Tuesday, February 21, 2012

The downside of working with the elderly: Goodbye to Rathinam

On the spur of the moment and mainly to expend some chapati acquired energy I decided to cycle to Keelalathur Elderly Welfare Centre for an impromptu visit. Tomorrow there is an official visit for which Jamuna, the caretaker, will be forewarned, so everyone will be in their places, scrubbed, doing puzzles, playing games and generally showcasing the simple facilities at the centre, but I like arriving unexpectedly and seeing what is really going on, so today I cycled the 7km to Keelalathur and surprised them. I was heartened to see several piles of completed paper bags which some of the elderly had made. Each bag sells for 75 paise (1p) and so far they have made 738 bags in a month or so. It is hardly a project worthy of Dragon Den interest, but nonetheless sitting and chatting to friends whilst earning a few rupees instead of spending the whole day scouting around for hard labour which moment for moment has a much poorer rate, is a good use of their time.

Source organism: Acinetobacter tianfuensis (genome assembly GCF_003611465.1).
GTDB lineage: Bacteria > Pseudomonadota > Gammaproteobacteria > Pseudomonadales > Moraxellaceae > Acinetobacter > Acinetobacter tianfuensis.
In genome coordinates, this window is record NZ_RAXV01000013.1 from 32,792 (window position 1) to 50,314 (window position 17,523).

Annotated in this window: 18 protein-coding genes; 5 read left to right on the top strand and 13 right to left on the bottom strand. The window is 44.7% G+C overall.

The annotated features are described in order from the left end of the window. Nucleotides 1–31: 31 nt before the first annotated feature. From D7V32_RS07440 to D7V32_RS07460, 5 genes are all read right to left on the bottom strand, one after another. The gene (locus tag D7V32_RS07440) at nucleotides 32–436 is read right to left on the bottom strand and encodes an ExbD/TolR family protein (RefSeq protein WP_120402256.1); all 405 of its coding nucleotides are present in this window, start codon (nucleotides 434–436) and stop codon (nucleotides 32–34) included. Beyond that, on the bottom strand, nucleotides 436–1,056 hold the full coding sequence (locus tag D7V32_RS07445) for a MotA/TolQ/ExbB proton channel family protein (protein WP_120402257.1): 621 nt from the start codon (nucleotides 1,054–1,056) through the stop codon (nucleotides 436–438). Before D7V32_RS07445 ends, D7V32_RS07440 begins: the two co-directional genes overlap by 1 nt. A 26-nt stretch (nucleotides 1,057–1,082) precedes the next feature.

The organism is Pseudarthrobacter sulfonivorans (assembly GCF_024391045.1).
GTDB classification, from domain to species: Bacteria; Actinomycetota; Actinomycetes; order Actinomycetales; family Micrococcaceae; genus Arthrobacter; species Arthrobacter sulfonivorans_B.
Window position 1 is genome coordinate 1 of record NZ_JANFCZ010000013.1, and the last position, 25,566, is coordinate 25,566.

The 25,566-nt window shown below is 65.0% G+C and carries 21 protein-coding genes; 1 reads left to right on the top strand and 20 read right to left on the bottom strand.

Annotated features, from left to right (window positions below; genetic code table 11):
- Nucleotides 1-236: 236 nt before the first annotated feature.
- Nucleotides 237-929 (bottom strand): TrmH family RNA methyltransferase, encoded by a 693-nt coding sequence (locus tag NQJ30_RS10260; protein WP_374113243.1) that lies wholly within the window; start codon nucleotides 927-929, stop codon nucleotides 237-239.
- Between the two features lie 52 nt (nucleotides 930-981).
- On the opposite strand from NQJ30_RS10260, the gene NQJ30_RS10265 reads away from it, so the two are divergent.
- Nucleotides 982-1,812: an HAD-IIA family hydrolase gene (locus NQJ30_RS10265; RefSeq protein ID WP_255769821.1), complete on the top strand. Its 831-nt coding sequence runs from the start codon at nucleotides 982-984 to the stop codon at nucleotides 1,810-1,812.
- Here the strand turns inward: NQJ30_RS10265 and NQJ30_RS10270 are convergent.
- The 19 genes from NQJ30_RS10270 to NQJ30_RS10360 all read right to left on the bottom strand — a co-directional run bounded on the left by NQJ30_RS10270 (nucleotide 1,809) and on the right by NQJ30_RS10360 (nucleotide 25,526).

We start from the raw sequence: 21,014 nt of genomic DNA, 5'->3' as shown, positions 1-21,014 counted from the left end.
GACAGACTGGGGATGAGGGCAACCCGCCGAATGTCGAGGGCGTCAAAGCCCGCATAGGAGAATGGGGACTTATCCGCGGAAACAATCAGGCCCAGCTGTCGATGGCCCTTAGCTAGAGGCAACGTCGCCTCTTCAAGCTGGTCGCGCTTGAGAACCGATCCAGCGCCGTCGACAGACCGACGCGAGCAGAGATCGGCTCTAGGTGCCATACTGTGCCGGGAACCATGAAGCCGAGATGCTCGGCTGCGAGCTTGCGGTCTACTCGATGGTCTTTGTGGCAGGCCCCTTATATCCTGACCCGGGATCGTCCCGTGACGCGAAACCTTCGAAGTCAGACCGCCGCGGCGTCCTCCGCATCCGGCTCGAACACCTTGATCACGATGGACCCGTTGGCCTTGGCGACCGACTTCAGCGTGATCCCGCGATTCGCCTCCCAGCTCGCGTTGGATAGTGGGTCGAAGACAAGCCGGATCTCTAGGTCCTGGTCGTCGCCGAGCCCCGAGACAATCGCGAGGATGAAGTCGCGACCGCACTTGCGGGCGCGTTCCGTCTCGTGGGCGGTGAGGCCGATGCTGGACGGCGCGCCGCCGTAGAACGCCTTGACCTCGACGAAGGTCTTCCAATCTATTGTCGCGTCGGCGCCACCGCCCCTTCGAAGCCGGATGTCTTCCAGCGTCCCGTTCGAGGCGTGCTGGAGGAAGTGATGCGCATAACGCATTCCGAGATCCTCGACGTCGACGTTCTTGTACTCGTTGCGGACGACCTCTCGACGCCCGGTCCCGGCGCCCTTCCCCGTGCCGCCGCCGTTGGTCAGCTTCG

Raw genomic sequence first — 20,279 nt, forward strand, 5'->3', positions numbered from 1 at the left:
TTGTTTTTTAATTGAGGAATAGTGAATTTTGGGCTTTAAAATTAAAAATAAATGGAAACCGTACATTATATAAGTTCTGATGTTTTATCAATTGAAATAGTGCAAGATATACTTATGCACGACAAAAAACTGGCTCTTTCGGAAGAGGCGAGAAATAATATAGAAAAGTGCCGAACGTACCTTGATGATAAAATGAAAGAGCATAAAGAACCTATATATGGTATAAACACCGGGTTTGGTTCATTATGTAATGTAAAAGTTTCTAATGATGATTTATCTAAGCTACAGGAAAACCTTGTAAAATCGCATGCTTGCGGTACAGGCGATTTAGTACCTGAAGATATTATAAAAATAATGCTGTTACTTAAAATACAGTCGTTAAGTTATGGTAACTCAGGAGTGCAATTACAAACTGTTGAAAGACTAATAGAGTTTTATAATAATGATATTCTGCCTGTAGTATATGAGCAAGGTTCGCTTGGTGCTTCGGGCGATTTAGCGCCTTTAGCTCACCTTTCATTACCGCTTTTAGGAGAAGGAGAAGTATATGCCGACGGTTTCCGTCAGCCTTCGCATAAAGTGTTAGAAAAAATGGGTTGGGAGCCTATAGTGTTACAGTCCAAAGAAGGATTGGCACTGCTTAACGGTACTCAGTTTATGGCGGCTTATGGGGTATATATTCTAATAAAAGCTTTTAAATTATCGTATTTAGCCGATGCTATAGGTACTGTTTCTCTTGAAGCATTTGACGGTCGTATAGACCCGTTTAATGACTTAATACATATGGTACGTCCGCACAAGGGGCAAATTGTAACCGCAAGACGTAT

When I arrived this time there were several new faces and only one of the men was there. Although a couple more arrived later, when I enquired, Jamuna told me that there had been 8 deaths since the start in 2006. I knew of a couple, including Sukkupattu who was a particular favourite, but I was extremely sad to hear that Rathinam had also passed away since August. Apparently he had been hospitalised for TB and had not survived. Rathinam was a relatively educated man who had married a lady with schizophrenia which was very difficult to manage, especially when she had children, so the family allowed him also to marry her younger sister. They all lived in the same house caring for each other and the children. Everyday Rathinam would bring his schizophrenic wife to the centre, and whilst she benignly sat and stared around, he would read the newspaper out loud to his friends. He was particularly fond of me and every time I visited, he would stand up and make a speech about how grateful he was for the centre, giving him peace and friendship in the last years of his life. If anyone complained about not being given saris or other things, he would get cross and tell them to be grateful for what they had. When we discussed the possibility of opening another centre after Keelalathur had been open for a year and, trying to stress the importance of sustainability, ie income generation, we had said that there was a limit to the funds available, he made one of his speeches. He stood up and said that they would always be grateful for what the centre had given them for a year and if it was the turn of other poor elderly to benefit from our generosity, they they would gladly give up coming to the centre so others might have a chance to receive what they had. It is almost inconceivable that someone with so little could be so generous. I am so glad that Rathinam derived such pleasure from the solace that the simplicity of the Keelalathur Elderly Welfare Centre provided him. His wife still comes and she is now surrounded by her friends; even though her mainstay has passed away, she has been incorporated by the group and they carry on her care and support.

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